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The Lord of the Rings: The Card Game» Forums » General

Subject: Would I like this? rss

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Okay my Son and I have been playing Pathfinder every night and love it, was wondering if this would be a game that we would like. How easy is it to learn or teach.. Also what order do the adventure packs go in, thanks..
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Jeff Kayati
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This is a very different game from PACG. It works best with two players, so that's a bonus for you right there. It's heavily supported with expansions, so the game keeps growing and changing. FFG has a great tutorial video on their site to help teach you the rules. It's more complicated than PACG, but it also has a better rulebook.

The FFG LOTR site will let you know the order of all the expansions. The first group of Adventure Packs is the Mirkwood Cycle before you get to the first "big box" expansion Khazad-dum.

http://www.fantasyflightgames.com/edge_minisite_sec.asp?eidm...
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Dave Kudzma
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jkayati wrote:
It works best with two players, so that's a bonus for you right there.


In the context of this thread I'd agree that it works wonderfully as a 2p game. Speaking as a person who's never played the game two player, and primarily plays 4 but also some 3, this game scales WONDERFULLY.
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Richard Morris
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locusshifter wrote:
jkayati wrote:
It works best with two players, so that's a bonus for you right there.


In the context of this thread I'd agree that it works wonderfully as a 2p game. Speaking as a person who's never played the game two player, and primarily plays 4 but also some 3, this game scales WONDERFULLY.
Really? The consensus used to be that the scaling sucked. Now that was probably mainly to do with the set up of the individual scenarios that were not number of players specific. FFG seemed to be learning their lesson last time I was seriously involved (I went walkabout for 9 months or so due to illness), so have they actually got it right now?
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AnnuverScotinExile wrote:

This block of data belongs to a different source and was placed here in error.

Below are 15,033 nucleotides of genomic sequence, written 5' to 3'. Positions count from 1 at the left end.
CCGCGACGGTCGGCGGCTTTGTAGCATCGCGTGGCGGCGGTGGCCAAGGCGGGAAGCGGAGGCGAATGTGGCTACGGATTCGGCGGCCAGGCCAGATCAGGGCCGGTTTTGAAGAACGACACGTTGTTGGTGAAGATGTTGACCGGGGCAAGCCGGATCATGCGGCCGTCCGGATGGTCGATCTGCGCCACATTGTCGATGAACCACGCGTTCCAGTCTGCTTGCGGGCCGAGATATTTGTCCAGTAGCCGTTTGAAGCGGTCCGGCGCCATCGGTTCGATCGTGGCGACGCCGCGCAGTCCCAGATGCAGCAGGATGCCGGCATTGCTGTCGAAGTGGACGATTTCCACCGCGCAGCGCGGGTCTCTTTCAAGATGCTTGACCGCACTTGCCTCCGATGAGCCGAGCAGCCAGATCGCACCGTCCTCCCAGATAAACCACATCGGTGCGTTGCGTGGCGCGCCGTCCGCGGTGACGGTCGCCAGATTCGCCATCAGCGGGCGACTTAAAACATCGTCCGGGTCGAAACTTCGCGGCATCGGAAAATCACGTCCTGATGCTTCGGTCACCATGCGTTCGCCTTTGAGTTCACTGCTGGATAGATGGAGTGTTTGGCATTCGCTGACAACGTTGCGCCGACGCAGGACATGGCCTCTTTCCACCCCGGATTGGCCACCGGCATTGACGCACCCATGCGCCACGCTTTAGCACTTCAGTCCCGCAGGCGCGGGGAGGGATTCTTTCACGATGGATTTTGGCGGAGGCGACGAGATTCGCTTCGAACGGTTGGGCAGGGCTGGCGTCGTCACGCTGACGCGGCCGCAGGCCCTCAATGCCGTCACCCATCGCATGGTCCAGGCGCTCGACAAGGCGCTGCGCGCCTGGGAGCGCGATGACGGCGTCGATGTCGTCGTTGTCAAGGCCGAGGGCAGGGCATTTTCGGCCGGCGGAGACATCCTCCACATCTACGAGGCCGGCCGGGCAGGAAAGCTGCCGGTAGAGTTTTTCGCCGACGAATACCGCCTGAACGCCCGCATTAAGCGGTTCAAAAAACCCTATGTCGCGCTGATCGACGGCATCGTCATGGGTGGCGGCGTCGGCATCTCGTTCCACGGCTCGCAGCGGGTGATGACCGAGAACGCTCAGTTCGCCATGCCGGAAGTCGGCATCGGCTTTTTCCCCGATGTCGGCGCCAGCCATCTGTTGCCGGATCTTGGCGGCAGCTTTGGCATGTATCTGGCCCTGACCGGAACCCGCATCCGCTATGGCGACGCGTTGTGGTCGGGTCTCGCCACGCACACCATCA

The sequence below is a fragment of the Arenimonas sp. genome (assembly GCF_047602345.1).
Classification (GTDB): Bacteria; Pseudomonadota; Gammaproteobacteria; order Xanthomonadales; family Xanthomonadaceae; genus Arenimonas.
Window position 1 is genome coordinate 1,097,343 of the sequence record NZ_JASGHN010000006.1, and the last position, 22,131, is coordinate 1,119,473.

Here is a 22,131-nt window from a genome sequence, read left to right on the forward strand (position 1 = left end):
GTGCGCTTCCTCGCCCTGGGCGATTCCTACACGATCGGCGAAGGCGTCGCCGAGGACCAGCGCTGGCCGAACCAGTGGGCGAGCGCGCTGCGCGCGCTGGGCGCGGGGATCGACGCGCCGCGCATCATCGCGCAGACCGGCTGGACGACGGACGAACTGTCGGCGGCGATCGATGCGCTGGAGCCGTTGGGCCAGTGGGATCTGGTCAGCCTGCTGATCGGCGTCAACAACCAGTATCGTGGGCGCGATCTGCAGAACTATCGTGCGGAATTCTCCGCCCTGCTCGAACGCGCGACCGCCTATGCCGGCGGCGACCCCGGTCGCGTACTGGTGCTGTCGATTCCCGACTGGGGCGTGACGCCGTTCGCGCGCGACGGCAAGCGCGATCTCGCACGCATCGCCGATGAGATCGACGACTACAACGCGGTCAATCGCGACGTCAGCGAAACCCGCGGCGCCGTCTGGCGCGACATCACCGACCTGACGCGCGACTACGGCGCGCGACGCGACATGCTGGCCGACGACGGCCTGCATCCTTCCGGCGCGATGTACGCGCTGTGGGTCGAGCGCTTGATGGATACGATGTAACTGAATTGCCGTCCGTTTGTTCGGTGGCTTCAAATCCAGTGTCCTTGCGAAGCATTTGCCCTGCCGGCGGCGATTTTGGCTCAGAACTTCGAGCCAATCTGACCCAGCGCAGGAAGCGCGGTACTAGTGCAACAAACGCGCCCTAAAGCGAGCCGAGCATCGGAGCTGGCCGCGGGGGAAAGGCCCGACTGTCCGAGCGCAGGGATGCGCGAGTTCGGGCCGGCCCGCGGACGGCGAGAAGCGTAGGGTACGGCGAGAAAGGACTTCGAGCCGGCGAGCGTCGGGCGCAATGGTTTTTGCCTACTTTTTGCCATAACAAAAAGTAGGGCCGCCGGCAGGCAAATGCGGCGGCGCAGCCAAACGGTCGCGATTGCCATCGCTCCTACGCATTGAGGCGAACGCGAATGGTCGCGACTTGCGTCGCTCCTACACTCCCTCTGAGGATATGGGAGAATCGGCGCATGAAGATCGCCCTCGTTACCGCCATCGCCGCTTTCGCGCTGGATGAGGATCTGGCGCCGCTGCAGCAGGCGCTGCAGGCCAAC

locusshifter wrote:
jkayati wrote:
It works best with two players, so that's a bonus for you right there.


In the context of this thread I'd agree that it works wonderfully as a 2p game. Speaking as a person who's never played the game two player, and primarily plays 4 but also some 3, this game scales WONDERFULLY.
Really? The consensus used to be that the scaling sucked. Now that was probably mainly to do with the set up of the individual scenarios that were not number of players specific. FFG seemed to be learning their lesson last time I was seriously involved (I went walkabout for 9 months or so due to illness), so have they actually got it right now?


I always thought it was the consensus that many of the quests between the base set and initial cycle were considered fairly easy. Solo seemed to be the only way a "true" challenge could be had in the infancy of the game.

While there are scenarios that are easier than others there are many past scenarios that are a great challenge for 3-4. In the last year FF has been making much harder scenarios, many with variables.

The trick is, especially in harder scenarios, the game really is harder with that extra flop of a card or two. It's never easy when you setup with 4 cards in the staging area, perhaps negative effects and replacement with surge; then you get to the first quest phase and have to flip 4 more. There have been devastating effects in quests that were reportedly easier and I attribute that to more cards being revealed.

The last 3 deluxe expansions (not counting the recently released Black Riders) have really upped the ante. I have found Assault on Osgiliath an especially serious challenge.

The game has evolved, and regardless of it's past balance vs number of players, I personally believe that it doesn't matter how many you play with; you'll get the same great experience.

As to what the OP asked, and I never answered:

LCGs like LotR benefit from those who would care to deck build and invest in learning the ins and outs of the system. That's no slight on Pathfinder, it's just that LotR is an entirely different animal.

In time LotR becomes a game where you'll grab the next pack to see what it holds, play the adventure, and perhaps make tweaks to do better and win. There are deluxe expansions that are seriously thematic all the way through and can be played in series as a full developing adventure, however the majority of the game is one-off games that can be repeated.

Pathfinder is designed as a game that you can easily drop into and play as little or as much in a series to develop the characters you've chose with little effort but big rewards. The expansion philosophy is similar to LotR, for sure, but the style play and time you'll need to invest to be proficient will not be the same.

I guess it's a question of having the time and will to invest yourself in a deckbuilding system that requires front-end load vs something that feels more casual but still has a deck building feel.
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